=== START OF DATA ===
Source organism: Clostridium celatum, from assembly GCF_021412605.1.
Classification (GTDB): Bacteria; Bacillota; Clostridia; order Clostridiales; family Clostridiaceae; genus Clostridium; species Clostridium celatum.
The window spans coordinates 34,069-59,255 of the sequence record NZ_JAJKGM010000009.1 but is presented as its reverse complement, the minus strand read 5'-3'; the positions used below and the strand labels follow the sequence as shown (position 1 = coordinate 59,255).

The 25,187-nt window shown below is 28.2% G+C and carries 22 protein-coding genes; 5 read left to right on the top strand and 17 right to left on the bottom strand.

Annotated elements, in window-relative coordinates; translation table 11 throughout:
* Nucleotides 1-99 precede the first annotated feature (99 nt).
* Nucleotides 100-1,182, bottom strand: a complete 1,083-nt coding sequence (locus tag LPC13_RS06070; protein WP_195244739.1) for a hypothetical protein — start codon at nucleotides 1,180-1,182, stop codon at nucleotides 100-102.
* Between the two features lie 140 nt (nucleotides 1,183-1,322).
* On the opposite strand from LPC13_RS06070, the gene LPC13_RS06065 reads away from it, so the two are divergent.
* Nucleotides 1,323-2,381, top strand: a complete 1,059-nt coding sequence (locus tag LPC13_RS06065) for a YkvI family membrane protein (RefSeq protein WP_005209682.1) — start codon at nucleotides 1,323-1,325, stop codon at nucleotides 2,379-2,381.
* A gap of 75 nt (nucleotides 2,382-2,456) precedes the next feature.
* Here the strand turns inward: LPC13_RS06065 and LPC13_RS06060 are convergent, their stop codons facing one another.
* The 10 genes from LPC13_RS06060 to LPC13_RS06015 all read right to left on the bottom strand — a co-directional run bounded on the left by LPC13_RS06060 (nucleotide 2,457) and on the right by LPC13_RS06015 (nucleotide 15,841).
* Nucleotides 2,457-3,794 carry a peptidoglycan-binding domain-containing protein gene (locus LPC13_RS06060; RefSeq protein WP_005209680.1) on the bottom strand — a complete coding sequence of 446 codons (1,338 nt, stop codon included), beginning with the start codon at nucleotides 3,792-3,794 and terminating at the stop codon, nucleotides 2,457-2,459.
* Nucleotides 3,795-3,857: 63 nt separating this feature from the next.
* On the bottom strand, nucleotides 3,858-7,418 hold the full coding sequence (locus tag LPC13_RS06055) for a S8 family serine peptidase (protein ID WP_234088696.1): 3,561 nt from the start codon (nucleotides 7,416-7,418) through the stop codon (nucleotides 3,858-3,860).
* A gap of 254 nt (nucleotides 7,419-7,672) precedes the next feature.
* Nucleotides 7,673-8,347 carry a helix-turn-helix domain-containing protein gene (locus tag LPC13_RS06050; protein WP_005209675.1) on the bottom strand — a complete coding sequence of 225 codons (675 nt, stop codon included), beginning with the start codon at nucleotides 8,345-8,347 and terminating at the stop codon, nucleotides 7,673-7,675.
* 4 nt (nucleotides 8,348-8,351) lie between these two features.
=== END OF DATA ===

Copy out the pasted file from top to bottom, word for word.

Source organism: Clostridium celatum, from assembly GCF_021412605.1.
Classification (GTDB): Bacteria; Bacillota; Clostridia; order Clostridiales; family Clostridiaceae; genus Clostridium; species Clostridium celatum.
The window spans coordinates 34,069-59,255 of the sequence record NZ_JAJKGM010000009.1 but is presented as its reverse complement, the minus strand read 5'-3'; the positions used below and the strand labels follow the sequence as shown (position 1 = coordinate 59,255).

The 25,187-nt window shown below is 28.2% G+C and carries 22 protein-coding genes; 5 read left to right on the top strand and 17 right to left on the bottom strand.

Annotated elements, in window-relative coordinates; translation table 11 throughout:
* Nucleotides 1-99 precede the first annotated feature (99 nt).
* Nucleotides 100-1,182, bottom strand: a complete 1,083-nt coding sequence (locus tag LPC13_RS06070; protein WP_195244739.1) for a hypothetical protein — start codon at nucleotides 1,180-1,182, stop codon at nucleotides 100-102.
* Between the two features lie 140 nt (nucleotides 1,183-1,322).
* On the opposite strand from LPC13_RS06070, the gene LPC13_RS06065 reads away from it, so the two are divergent.
* Nucleotides 1,323-2,381, top strand: a complete 1,059-nt coding sequence (locus tag LPC13_RS06065) for a YkvI family membrane protein (RefSeq protein WP_005209682.1) — start codon at nucleotides 1,323-1,325, stop codon at nucleotides 2,379-2,381.
* A gap of 75 nt (nucleotides 2,382-2,456) precedes the next feature.
* Here the strand turns inward: LPC13_RS06065 and LPC13_RS06060 are convergent, their stop codons facing one another.
* The 10 genes from LPC13_RS06060 to LPC13_RS06015 all read right to left on the bottom strand — a co-directional run bounded on the left by LPC13_RS06060 (nucleotide 2,457) and on the right by LPC13_RS06015 (nucleotide 15,841).
* Nucleotides 2,457-3,794 carry a peptidoglycan-binding domain-containing protein gene (locus LPC13_RS06060; RefSeq protein WP_005209680.1) on the bottom strand — a complete coding sequence of 446 codons (1,338 nt, stop codon included), beginning with the start codon at nucleotides 3,792-3,794 and terminating at the stop codon, nucleotides 2,457-2,459.
* Nucleotides 3,795-3,857: 63 nt separating this feature from the next.
* On the bottom strand, nucleotides 3,858-7,418 hold the full coding sequence (locus tag LPC13_RS06055) for a S8 family serine peptidase (protein ID WP_234088696.1): 3,561 nt from the start codon (nucleotides 7,416-7,418) through the stop codon (nucleotides 3,858-3,860).
* A gap of 254 nt (nucleotides 7,419-7,672) precedes the next feature.
* Nucleotides 7,673-8,347 carry a helix-turn-helix domain-containing protein gene (locus tag LPC13_RS06050; protein WP_005209675.1) on the bottom strand — a complete coding sequence of 225 codons (675 nt, stop codon included), beginning with the start codon at nucleotides 8,345-8,347 and terminating at the stop codon, nucleotides 7,673-7,675.
* 4 nt (nucleotides 8,348-8,351) lie between these two features.